Tagged “Engaged”

Podcast Whole Child Podcast

The Middle Grades: Zits, Braces, and Hormones

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The middle grades are a complex, challenging, and confusing time for adolescents and for adults to support and develop! Even so, more and more research points to the importance of this stage of childhood, when young people are grappling to figure out who they are. Helping young people through this process of identity formation is crucial as kids transition physically, cognitively, emotionally, and socially.

In this episode of the Whole Child Podcast, we examine how to foster middle grades students' healthy development; create environments that facilitate learning throughout this transitional time; and support those who are working with these students in schools, in the community, and at home. You'll hear from Al Arth, a professor of education at York College in Nebraska, and Caroline Bloxom, principal of Pocomoke Middle School in Maryland.

Throughout his career, Arth has been a strong advocate for middle school education. Among his many accomplishments, he was a founding member of whole child partner the National Association of Secondary School Principals' (NASSP) Middle Level Council, served on the board of directors of the National Middle School Association (also a whole child partner), and developed one of the first doctoral-level middle school programs in the country at the University of Nebraska. Arth is the facilitator of ASCD's Middle Grades Professional Interest Community; join the mailing list by e-mailing aarth@york.edu.

As principal of a multiple-award–winning rural school, Bloxom has created a safe and welcoming learning environment for students by combining a rigorous curriculum with strong emotional support for its student body. Pocomoke Middle School was also featured on NBC's Today show in a segment highlighting the programs and services that are contributing to middle-level success.

 

 

Be sure to check out NASSP's resources for middle-level schools and its MetLife Foundation-NASSP Breakthrough Schools program. The April 2011 issue of ASCD's Educational Leadership magazine focuses on "The Transition Years," looking at students moving from early childhood into elementary school, through the middle grades—perhaps the ultimate transition years—and then into 9th grade.

How do your school and community create learning opportunities that really engage and challenge students and move them to the next level in their academic experience?

Podcast Whole Child Podcast

Ready and Able: A Q&A with Jay Mathews

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The demands of meeting all district, state, and national requirements often seem to leave no time for preparing students for anything else. Yet teaching solely to the test will leave students ill-equipped for college, careers, and citizenship. Recorded live at ASCD's Annual Conference on March 28, this special edition of the Whole Child Podcast features an engaging conversation about powerfully preparing young people for the demands of the future.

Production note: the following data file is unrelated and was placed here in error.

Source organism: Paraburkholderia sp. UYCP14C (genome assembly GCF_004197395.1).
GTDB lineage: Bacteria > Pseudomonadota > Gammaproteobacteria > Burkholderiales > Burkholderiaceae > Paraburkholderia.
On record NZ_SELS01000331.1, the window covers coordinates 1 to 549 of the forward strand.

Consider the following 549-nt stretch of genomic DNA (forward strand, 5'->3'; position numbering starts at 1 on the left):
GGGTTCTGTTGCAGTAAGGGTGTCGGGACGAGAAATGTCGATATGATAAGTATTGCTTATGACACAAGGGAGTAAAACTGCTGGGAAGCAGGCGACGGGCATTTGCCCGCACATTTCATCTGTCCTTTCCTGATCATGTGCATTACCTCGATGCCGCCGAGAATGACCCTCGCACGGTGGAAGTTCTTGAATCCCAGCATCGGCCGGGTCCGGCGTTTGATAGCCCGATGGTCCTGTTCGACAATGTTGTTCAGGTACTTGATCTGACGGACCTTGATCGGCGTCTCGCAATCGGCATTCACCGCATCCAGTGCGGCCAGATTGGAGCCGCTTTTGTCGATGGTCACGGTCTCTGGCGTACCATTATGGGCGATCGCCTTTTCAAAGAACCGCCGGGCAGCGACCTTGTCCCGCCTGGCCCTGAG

You'll hear a conversation between Molly McCloskey, managing director of Whole Child Programs at ASCD and host of the Whole Child Podcast, and Jay Mathews, education columnist for The Washington Post and author, about what it means to be college- and career-ready and the value of citizenship skills. Mathews answered questions from session attendees on a range of topics including the importance of teacher-student relationships, KIPP charter schools, and the responsibility of education journalists. He also shared his five characteristics of great schools:

  1. Have high expectations of every child.
  2. Dedicate more time to instruction.
  3. Take academic achievement and assessment seriously.
  4. Create a team spirit.
  5. Have great leadership.

What are your reactions to Mathews's viewpoint? What do you think is critical to preparing young people for the complex futures that lie ahead?

Download a conversation on this topic with staff and a student from Quest Early College High School, winner of the 2011 Vision in Action: The ASCD Whole Child Award.

Podcast Whole Child Podcast

Ready and Able: College, Career, and Citizenship in the 21st Century

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The demands of meeting all district, state, and national requirements often seem to leave no time for preparing students for anything else. Yet teaching solely to the test will leave students ill-equipped for college, careers, and citizenship. Recorded live at ASCD's Annual Conference on March 26, this episode of the Whole Child Podcast features an engaging conversation about powerfully preparing young people for the demands of the future.

You'll hear from Kim Klepcyk, principal at Quest Early College High School; Denise McLean, a teacher and former student at Quest; and Micaela Casales, a current student at Quest, as they discuss strategies for preparing students for college, careers, and citizenship. Quest Early College High School is the recipient of the 2011 Vision in Action: The ASCD Whole Child Award.

What do you think is critical to preparing young people for the complex futures that lie ahead?

Download a conversation on this topic with Washington Post education reporter Jay Mathews.

Podcast Whole Child Podcast

Teaching in a Digital World: Connecting and Empowering the Whole Child

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Unfortunately, unchecked and unfocused use of technology can result in students disconnecting from the “why” of learning and from the real-time relationships that are key to their development and success. Alternatively, high-quality integration of technology has the potential to not only prepare young people for their futures, but also to enhance and expand learning and connectedness.

Join our guests as they discuss specific ways you can overcome barriers to connecting digital learners and lead your school community in meaningful technology integration. You'll hear from:

How does your school and community meaningfully connect digital learners to their peers, teachers, and communities; to rich and challenging learning; and to their futures?